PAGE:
The largest source of NOX and particulate emissions are agriculture/forestry/fisheries, followed by industry and navigation. For NMVOC and CO most of the emissions come from gasoline fuelled working machinery in the commercial/institutional and residential sectors.

Heavy metals

Heavy metal emissions are calculated for fuel and engine oil as well as for tyre, brake and road wear. The road transport shares for copper (Cu), zinc (Zn), lead (Pb), cadmium (Cd) and chromium (Cr) are 94, 71, 59, 22 and 21 % of national totals in 2010. For other mobile sources the nickel (Ni), Arsenic (As) and Pb shares are 39, 15 and 10 %. For the remaining components, the emission shares are less than 6 %.

The most important exhaust related emissions (fuel and engine oil) for road transport (% of national total in brackets) are Zn (19 %), Cd (19 %) and Cr (10 %). The most important wear related emissions are Cu (93 %) and Pb (58 %) almost solely coming from tyre wear, and Zn (52 %) from brake and tyre wear. For other mobile sources, the emissions of Ni and As arise from the use of marine diesel oil and residual oil in fisheries and navigation. The emissions of Pb almost solely come from the use of aviation gasoline.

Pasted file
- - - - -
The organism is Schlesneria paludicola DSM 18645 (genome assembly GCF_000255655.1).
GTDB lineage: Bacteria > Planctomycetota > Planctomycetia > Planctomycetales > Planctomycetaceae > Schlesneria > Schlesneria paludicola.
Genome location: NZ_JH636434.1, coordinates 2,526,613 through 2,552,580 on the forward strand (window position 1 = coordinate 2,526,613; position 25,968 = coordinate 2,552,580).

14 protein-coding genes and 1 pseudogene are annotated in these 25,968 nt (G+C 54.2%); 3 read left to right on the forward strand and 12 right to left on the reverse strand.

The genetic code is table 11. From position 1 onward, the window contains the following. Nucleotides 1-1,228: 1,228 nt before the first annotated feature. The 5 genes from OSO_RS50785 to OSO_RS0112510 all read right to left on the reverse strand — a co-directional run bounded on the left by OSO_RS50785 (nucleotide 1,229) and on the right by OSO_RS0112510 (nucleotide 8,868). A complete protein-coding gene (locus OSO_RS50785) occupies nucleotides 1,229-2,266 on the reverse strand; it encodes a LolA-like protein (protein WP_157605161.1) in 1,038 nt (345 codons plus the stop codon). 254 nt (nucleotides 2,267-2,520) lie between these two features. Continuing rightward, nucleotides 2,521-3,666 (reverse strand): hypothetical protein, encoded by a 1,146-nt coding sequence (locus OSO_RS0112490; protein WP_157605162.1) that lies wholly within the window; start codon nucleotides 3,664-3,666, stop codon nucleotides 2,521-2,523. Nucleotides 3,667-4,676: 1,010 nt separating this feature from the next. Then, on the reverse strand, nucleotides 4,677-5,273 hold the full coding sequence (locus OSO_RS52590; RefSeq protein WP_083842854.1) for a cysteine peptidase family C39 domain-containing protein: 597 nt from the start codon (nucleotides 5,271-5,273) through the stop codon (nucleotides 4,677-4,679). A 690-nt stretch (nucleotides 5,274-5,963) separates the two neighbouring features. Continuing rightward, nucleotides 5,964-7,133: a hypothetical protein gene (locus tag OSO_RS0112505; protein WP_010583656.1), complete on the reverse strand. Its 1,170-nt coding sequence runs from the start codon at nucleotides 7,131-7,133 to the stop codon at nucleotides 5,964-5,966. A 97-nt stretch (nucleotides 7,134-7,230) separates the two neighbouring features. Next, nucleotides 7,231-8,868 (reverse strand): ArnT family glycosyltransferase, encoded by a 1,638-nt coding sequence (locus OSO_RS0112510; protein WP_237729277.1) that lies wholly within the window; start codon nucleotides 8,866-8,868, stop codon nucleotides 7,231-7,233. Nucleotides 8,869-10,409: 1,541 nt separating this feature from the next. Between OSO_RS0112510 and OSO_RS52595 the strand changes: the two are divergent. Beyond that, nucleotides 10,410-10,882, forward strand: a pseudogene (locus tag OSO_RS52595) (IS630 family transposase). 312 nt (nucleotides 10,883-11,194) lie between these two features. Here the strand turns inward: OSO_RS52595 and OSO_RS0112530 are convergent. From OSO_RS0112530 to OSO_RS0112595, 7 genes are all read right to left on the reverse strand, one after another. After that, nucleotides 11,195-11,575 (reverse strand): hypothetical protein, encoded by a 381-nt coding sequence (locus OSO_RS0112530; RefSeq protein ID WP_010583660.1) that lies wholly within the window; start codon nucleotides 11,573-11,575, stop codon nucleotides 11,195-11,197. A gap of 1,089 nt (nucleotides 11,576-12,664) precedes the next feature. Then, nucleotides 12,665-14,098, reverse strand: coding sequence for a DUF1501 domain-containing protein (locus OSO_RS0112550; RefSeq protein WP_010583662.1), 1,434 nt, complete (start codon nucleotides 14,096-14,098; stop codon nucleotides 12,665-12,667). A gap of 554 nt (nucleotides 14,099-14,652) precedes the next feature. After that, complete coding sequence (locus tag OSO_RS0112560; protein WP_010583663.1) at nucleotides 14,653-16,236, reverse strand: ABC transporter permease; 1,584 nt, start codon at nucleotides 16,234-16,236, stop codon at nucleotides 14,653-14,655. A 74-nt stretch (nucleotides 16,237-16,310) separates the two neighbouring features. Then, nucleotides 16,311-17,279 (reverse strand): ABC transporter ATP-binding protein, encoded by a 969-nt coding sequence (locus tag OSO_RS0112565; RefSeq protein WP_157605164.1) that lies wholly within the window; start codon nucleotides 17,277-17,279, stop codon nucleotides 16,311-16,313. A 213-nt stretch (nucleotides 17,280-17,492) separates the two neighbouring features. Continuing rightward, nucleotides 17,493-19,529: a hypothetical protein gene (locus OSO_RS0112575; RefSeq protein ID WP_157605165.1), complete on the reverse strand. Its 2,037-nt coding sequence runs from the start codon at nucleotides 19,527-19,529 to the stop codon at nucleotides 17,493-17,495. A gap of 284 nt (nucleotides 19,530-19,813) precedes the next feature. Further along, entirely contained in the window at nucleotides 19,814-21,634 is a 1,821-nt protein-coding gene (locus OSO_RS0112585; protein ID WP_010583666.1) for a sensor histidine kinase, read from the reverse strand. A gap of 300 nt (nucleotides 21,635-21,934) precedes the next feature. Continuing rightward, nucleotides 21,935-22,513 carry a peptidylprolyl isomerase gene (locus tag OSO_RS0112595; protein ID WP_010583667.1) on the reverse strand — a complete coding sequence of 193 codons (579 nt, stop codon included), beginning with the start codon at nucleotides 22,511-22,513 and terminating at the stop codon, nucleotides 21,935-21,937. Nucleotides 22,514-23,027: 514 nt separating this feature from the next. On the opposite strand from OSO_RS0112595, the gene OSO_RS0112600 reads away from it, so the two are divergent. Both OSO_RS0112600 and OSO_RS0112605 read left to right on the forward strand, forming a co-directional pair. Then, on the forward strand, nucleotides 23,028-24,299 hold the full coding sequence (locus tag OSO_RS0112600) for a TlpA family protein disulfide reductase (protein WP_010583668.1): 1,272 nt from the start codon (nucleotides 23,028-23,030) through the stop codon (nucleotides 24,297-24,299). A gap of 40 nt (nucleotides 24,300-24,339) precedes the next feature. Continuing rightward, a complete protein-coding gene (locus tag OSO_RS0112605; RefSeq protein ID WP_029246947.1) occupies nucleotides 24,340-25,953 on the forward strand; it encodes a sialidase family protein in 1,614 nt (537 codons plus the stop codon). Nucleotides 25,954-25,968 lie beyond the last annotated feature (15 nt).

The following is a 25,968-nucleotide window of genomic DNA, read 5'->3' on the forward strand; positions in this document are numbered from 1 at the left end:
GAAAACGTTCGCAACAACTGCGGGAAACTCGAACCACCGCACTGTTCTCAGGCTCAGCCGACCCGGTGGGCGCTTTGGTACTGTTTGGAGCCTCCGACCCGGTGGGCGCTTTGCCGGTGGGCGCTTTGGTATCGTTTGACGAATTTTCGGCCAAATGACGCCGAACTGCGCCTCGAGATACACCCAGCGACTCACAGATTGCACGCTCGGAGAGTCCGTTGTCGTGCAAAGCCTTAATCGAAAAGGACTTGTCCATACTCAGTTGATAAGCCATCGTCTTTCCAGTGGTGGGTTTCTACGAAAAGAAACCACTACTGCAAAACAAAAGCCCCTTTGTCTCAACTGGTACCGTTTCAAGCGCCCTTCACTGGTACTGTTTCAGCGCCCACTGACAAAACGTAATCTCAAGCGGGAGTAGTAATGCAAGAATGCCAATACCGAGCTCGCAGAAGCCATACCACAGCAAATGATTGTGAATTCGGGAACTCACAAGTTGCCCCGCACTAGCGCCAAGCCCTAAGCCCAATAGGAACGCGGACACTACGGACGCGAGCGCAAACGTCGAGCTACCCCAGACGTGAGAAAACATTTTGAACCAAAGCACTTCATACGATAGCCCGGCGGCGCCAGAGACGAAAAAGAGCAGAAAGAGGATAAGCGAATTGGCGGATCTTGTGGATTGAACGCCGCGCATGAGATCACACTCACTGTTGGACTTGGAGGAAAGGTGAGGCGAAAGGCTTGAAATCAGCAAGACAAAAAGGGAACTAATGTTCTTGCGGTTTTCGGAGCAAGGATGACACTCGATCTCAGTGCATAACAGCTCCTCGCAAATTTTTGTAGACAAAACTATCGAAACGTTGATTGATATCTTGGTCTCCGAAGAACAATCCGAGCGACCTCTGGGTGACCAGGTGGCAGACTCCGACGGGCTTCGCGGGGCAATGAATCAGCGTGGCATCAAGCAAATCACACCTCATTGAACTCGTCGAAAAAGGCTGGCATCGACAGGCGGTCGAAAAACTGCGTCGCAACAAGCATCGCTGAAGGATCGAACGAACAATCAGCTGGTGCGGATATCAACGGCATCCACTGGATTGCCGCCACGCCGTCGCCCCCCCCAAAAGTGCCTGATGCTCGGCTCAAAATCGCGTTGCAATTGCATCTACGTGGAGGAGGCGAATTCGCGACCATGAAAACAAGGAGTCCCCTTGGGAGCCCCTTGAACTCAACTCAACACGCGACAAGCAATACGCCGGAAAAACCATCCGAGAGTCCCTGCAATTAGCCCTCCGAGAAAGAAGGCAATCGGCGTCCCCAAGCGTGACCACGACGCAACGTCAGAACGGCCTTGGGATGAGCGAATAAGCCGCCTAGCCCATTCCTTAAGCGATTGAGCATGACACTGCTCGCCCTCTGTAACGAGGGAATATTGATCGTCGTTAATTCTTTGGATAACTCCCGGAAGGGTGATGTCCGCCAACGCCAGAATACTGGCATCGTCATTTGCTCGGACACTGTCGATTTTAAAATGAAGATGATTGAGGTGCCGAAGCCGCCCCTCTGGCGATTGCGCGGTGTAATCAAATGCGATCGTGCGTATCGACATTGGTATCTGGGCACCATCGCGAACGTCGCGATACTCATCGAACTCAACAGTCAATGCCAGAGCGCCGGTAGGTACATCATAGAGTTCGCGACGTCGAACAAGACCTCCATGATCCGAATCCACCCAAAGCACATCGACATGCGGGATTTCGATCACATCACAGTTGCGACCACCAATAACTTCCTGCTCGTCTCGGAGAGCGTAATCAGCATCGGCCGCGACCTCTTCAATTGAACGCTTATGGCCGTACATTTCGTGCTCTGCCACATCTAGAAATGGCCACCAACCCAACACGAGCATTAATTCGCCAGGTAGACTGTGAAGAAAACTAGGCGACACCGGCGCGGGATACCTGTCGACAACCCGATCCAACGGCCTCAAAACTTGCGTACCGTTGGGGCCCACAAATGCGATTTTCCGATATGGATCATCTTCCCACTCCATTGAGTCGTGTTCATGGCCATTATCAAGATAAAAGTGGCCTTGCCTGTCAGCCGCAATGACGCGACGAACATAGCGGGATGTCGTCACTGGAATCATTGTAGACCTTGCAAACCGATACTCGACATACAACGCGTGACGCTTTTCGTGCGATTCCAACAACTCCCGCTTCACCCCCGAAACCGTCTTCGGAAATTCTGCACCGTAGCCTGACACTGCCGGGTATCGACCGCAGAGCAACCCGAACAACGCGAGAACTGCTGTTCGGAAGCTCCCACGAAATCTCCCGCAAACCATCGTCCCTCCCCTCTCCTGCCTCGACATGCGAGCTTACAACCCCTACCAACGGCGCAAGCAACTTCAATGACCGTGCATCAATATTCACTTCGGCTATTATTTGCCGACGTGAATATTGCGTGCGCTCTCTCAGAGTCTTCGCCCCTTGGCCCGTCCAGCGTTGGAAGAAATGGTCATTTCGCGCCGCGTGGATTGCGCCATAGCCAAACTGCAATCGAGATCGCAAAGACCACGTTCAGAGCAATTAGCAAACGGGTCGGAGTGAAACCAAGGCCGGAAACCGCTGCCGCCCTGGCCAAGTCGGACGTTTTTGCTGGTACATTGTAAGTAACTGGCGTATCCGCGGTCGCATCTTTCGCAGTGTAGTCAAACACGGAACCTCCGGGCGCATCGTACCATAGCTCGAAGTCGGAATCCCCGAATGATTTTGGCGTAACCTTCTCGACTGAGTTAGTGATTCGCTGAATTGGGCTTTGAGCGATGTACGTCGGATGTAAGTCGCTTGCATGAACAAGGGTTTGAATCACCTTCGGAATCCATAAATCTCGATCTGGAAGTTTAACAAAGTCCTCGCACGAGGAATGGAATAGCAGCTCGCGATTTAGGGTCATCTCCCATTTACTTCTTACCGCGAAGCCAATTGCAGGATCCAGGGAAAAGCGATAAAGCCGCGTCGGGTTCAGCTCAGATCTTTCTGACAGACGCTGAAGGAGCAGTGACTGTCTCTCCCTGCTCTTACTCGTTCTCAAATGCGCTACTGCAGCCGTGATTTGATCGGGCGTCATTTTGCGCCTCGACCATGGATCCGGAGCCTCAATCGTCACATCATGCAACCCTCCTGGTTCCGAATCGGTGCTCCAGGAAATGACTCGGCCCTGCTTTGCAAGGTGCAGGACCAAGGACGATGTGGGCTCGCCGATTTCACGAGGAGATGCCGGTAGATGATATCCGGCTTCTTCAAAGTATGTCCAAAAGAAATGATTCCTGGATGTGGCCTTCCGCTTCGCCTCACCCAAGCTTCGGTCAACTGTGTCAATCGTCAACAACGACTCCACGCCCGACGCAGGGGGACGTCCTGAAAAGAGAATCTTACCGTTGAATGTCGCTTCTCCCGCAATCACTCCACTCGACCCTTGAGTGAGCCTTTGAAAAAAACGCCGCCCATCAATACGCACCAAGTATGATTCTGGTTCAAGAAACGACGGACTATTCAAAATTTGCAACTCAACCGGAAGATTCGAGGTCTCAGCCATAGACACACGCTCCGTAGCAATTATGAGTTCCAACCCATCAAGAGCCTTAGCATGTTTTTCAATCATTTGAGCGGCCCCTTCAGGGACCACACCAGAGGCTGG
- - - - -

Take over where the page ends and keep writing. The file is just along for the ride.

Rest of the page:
In general terms the development in emissions follows the trends in fuel/engine oil consumption and vehicle mileage (wear related emissions). It must be noted, however, that there has been an almost 100 % decline in the exhaust related emissions of Pb, due to the phasing out of leaded gasoline fuels until 1994.


The PAH emission shares for road transport and other mobile sources are 3 % or less of the national total in 2010.


For mobile sources in 2010 the CO2 emissions are determined with the highest accuracy, followed by the CH4, TSP, SO2, PM10, PM2.5, NMVOC, NOX, CO and N2O emissions with increasing levels of uncertainties. The uncertainties are 5, 27, 48, 49, 51, 54, 55, 56, 60 and 152 %, respectively. The uncertainties for the 1990-2010 emission trends are 6, 5, 6, 3, 4, 3, 9, 11, 16 and 54 % for the emissions in the same consecutive order. For NH3, heavy metals and PAH’s the 2010 emissions have uncertainty levels of between 700 and 1000 %. In this case the emission trend uncertainties are significantly lower; still large fluctuations exist between the calculated values for the different emission components.